Made up of two unified canvases, each painting flips the traditional landscape on its end and adopts the orientation of a portrait, eliciting a visceral connection with the human body. The merging of two canvases, magnified by sweeping brushstrokes, depicts the earth’s crust. Architecturally, this feature also signifies the interconnection between our built and natural environments. Subtle details of nature are framed by rustling wind and crashing waves, blending the abstract with the figurative. If you look closely, you may spot a rabbit hole running through the core of the canvas or a dragon-shaped cloud floating through the carbon filled atmosphere. These delightful details stir our hearts and minds, reminding us of our connection to the natural world and the need for respectful coexistence.

Our world is in desperate need of care and compassion. We can no longer afford to simply edge forward. We must leap towards new sustainable pathways by embracing the transformative changes needed to reconnect, reconcile, and regenerate our world.

 

– Jaime Clifton-Ross, B.A. (Hons.), MMSt, Guest Curator

About the Artist

January 30, 2015

NANCYANNE COWELL

Nancyanne Cowell, BFA (Hon) (Distinct), MBA, LFC is a Canadian artist, born in Ottawa, Ontario, and lives on Vancouver Island. From an early age, Cowell began painting our relationship with nature in the Canadian landscape.  Embracing sensual, spilling light, her Abstract-Impressionist paintings straddle the built and natural worlds we live in. With sweeping gestures and energetic passages, Cowell’s powerful and luminous paintings emphasize how our existence is inherently linked to nature. Her work ultimately illuminates the beauty of this relationship.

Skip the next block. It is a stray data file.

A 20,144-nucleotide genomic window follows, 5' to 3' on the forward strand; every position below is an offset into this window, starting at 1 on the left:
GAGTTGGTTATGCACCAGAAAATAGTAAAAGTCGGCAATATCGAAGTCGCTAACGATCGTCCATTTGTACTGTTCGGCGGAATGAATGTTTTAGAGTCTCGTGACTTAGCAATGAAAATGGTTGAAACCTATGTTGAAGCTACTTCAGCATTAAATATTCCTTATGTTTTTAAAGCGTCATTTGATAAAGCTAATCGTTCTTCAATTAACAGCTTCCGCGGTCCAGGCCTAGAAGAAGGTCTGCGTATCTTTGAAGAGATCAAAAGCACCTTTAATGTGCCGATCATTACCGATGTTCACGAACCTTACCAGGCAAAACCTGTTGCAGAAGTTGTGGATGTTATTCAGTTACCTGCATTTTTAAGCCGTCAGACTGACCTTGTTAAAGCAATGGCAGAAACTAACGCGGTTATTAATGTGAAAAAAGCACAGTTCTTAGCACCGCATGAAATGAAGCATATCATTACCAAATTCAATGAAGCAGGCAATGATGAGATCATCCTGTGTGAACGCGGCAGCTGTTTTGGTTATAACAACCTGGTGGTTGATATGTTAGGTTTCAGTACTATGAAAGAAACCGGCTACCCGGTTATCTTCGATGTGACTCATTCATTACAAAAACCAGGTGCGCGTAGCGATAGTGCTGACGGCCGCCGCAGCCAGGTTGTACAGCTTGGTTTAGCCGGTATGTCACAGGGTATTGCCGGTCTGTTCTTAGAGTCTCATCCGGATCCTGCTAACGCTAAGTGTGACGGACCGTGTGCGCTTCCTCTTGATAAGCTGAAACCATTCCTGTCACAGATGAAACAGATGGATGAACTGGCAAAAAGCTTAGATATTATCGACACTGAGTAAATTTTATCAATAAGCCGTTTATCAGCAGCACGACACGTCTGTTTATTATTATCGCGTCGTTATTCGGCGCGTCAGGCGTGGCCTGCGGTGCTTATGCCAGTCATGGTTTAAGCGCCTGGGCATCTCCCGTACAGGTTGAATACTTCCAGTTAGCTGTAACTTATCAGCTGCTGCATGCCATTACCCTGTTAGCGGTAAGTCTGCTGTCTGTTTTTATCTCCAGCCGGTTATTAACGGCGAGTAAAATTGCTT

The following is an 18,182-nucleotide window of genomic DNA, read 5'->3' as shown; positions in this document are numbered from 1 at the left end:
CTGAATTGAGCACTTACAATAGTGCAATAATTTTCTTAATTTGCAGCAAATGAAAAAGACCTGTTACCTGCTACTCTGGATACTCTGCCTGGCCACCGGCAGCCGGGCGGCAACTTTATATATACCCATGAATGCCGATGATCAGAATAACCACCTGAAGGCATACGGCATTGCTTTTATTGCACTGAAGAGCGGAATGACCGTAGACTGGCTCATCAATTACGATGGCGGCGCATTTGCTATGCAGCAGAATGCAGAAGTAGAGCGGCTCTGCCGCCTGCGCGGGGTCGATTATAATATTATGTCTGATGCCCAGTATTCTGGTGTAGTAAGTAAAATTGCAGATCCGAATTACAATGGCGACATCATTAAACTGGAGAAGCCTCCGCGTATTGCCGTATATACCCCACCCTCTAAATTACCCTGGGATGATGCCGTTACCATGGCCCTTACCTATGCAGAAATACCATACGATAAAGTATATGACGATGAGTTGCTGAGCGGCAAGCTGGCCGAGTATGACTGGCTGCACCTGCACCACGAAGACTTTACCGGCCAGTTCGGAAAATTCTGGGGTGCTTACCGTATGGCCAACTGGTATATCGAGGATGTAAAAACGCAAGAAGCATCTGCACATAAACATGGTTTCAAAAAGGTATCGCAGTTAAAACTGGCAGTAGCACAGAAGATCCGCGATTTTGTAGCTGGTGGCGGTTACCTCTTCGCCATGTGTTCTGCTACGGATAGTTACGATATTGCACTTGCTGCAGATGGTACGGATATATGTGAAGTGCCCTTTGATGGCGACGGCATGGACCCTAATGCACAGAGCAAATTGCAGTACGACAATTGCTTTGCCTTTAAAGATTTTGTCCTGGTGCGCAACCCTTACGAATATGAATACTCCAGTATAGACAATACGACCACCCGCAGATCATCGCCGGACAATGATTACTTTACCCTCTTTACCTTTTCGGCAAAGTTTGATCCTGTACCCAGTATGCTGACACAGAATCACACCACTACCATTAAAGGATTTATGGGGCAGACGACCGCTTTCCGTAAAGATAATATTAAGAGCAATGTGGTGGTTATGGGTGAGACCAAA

She earned a Bachelor of Fine Arts with Honours and was granted the Award of Distinction for painting, from the University of Victoria.  Cowell is recognized as an elected member of the Federation of Canadian Artists.  She also earned a Master’s Degree in Business Administration, with studies in Environmental Philosophy, which deepened Cowell’s understanding of civilization and art making. A series of her paintings have been published, exploring how love, science, and compassion can build a more sustainable world.  In addition, the series was granted cultural interpretation through the Robert Bateman Centre. Other artwork is held in private and corporate collections.

ARTIST’S INSPIRATION